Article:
£1.2m South Lakes saw mill investment turns natural disaster into business opportunity

LOGGING ON: From left - Max, Peter and Guy Irving

LOGGING ON: From left - Max, Peter and Guy Irving

First published in News

A FAMILY-run business will invest £1.2m and create seven full-time jobs as it deals with a natural disaster which has struck Lakeland woodland.

P Irving and Sons, run by father and sons Peter Irving, Max Irving and Guy Thompson, say they will also reduce carbon emissions across the area by dealing with a larch infection on site at their sawmill at Hutton Roof.

“A lot of people are simply burning infected wood,” explained Peter.

“It’s being sent to power plants, for example Lockerbie, and this means more wagons on the roads and is also a waste of the timber.

“So what we plan to do is deal with it here, turning it into products it can still be used for, like fencing.”

This, he continued, will ensure the wood stays in the area and will also ensure landowners receive a better price for it.

“It’s just the sensible option, as far as we see it,” added Mr Thompson.

The plans have come about as a result of an infection which has hit trees across the UK.

In the local area there has been an outbreak - including at Grizedale - and the timber cannot be used as widely as ‘clean’ wood.

The family say they will process affected wood from within a 50 mile radius but will need to carry out work on site before they can accommodate it.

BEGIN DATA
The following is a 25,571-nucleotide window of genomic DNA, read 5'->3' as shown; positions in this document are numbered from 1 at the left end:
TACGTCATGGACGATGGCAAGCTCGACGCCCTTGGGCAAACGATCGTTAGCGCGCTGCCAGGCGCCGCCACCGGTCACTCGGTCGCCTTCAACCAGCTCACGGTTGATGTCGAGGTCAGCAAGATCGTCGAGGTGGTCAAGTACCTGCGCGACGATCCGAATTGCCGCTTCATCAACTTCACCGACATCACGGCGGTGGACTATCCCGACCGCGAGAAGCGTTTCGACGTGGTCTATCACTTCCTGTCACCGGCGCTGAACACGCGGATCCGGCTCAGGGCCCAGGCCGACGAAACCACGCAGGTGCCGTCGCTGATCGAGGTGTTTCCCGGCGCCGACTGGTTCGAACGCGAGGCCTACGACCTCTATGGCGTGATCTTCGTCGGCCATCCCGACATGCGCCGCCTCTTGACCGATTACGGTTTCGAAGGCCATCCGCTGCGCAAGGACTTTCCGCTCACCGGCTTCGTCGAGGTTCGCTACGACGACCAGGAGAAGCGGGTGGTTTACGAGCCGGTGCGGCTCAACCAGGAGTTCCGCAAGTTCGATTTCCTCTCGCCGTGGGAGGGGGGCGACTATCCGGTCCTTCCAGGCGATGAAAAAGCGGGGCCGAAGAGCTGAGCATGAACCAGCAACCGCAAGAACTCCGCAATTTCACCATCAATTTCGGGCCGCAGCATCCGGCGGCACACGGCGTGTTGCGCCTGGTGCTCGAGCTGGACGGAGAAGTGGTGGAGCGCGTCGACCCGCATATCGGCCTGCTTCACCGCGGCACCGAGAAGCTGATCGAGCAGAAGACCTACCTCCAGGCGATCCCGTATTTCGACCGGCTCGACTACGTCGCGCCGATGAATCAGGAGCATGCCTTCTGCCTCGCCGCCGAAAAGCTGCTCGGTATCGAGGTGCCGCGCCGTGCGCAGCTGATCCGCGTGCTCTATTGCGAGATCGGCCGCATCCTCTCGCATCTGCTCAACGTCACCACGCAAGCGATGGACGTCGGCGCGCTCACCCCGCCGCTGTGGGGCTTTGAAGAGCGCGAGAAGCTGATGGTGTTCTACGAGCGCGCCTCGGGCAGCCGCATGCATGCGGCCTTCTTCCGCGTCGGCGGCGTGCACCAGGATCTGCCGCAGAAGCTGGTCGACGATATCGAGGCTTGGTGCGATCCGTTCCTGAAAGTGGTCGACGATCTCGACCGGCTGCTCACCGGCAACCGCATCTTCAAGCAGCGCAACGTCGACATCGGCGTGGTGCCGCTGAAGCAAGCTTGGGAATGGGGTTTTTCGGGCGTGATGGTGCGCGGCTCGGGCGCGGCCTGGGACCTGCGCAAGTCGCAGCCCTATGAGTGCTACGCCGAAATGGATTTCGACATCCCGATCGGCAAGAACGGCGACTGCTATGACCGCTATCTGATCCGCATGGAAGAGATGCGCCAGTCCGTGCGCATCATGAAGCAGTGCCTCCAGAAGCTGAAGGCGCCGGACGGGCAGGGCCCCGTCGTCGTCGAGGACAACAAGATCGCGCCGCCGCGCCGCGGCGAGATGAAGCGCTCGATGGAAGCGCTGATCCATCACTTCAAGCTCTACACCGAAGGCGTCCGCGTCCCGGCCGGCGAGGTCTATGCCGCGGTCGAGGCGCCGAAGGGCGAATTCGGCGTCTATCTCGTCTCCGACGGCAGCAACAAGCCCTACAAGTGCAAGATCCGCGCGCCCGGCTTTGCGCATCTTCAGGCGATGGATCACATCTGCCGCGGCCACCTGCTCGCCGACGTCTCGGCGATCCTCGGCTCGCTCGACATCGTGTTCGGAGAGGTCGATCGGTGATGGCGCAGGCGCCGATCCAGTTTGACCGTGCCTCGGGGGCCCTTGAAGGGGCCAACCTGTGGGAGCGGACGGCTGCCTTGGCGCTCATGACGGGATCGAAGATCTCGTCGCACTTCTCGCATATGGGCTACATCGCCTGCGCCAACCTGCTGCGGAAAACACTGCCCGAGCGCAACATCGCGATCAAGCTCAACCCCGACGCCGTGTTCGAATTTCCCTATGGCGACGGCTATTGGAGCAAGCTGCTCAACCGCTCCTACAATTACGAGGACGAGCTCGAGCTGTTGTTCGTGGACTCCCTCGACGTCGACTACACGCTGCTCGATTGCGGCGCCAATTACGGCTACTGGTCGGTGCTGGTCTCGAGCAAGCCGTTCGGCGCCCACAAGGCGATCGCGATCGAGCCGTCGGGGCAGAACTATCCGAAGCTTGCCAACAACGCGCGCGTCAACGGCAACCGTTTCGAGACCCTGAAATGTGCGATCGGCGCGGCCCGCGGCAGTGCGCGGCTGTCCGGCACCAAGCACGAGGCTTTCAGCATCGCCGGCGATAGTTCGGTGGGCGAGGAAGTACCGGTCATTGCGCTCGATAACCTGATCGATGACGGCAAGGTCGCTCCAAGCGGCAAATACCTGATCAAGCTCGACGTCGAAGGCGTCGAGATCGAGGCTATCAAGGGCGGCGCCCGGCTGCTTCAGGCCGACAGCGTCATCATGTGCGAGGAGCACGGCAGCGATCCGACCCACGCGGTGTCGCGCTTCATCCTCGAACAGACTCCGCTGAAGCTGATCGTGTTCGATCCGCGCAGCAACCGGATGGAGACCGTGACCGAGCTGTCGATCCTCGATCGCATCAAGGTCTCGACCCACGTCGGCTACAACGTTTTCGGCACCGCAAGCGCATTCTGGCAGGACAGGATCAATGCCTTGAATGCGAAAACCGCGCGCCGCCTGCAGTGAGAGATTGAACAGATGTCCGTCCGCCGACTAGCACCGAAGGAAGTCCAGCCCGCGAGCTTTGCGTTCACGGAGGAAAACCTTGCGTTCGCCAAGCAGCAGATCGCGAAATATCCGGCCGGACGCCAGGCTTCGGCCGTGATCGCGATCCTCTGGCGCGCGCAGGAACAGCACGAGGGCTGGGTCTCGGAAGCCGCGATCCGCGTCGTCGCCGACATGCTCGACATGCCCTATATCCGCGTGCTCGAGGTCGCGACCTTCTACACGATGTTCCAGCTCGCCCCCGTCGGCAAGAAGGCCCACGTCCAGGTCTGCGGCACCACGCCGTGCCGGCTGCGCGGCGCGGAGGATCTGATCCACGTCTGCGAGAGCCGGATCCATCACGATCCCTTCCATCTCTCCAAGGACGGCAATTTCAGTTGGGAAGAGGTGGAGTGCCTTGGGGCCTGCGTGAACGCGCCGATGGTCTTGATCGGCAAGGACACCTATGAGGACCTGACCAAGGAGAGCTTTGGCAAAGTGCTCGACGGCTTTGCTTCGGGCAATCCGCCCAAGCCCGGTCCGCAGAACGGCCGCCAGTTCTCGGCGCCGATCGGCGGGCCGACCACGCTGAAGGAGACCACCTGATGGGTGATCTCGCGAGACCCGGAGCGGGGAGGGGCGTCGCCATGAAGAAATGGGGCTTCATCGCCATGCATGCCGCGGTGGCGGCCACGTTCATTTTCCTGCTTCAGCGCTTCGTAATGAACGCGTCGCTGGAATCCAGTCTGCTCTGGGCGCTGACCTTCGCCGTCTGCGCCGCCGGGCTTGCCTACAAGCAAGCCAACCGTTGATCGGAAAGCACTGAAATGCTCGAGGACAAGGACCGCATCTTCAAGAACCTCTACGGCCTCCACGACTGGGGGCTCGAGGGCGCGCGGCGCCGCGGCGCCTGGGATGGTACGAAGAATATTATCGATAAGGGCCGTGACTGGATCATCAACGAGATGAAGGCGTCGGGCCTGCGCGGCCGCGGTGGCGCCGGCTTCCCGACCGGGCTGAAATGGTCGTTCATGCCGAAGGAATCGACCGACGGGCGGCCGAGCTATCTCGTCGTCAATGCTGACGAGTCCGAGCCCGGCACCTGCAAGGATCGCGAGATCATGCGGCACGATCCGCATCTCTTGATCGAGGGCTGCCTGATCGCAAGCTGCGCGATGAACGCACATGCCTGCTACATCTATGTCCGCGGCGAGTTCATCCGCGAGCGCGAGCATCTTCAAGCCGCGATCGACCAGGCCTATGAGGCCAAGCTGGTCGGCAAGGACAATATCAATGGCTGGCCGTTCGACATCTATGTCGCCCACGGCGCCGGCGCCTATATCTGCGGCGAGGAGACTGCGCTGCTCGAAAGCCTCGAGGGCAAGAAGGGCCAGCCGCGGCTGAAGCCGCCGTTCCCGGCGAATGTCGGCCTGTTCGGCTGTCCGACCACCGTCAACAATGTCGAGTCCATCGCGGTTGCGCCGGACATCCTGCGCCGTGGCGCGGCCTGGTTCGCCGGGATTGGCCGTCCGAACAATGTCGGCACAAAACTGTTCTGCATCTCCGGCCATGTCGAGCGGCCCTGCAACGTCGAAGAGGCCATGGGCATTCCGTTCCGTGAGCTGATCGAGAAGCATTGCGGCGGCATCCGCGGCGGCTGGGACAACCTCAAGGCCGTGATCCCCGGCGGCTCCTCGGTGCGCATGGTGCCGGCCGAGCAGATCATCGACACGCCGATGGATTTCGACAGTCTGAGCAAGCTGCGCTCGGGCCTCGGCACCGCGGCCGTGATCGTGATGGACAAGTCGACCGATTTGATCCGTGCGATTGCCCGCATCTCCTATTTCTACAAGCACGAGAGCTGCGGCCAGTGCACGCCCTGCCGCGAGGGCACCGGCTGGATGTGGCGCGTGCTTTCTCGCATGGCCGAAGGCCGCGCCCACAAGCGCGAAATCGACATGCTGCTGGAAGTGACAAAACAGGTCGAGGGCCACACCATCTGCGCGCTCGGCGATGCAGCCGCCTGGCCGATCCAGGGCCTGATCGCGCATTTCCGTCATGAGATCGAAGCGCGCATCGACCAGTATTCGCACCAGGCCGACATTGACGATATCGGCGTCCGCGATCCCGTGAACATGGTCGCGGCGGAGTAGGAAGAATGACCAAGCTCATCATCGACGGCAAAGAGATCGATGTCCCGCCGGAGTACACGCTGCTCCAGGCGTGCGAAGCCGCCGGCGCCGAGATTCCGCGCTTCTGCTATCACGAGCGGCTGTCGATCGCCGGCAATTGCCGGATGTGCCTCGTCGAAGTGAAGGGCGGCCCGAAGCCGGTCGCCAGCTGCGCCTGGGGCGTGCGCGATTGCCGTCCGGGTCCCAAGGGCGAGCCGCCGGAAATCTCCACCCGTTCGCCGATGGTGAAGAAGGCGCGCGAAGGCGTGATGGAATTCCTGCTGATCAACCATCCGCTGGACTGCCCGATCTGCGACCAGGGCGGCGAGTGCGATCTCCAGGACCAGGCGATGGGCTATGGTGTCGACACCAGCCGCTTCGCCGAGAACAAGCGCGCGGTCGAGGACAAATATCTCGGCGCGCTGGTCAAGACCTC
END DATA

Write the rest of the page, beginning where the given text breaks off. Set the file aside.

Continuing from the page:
They now hope to get permission from South Lakeland District Council to install a new chipping mill and biomass boiler on their existing site, at a total project cost of £1.2m.

“We also see this as an investment in the local area,” added Peter.

The business, which is one of the largest private employers in Kirkby Lonsdale with 21 full-time staff, deals with the engineering of lumber which is used for firewood, bio-timber, gate and farm posts and garden furniture, among other things.

It has been in existence since the 1960s, after being founded by Peter’s father, Phillip.

The family say the bi-products of the diseased timber will ultimately be used to generate electricity which will be fed into the National Grid.

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